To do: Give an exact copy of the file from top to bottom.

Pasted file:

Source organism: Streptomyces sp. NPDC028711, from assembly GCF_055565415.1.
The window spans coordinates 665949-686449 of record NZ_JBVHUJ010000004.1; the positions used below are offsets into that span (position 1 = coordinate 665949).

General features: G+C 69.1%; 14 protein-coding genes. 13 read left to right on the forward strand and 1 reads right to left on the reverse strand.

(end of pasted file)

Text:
Source organism: Streptomyces sp. NPDC028711, from assembly GCF_055565415.1.
The window spans coordinates 665949-686449 of record NZ_JBVHUJ010000004.1; the positions used below are offsets into that span (position 1 = coordinate 665949).

General features: G+C 69.1%; 14 protein-coding genes. 13 read left to right on the forward strand and 1 reads right to left on the reverse strand.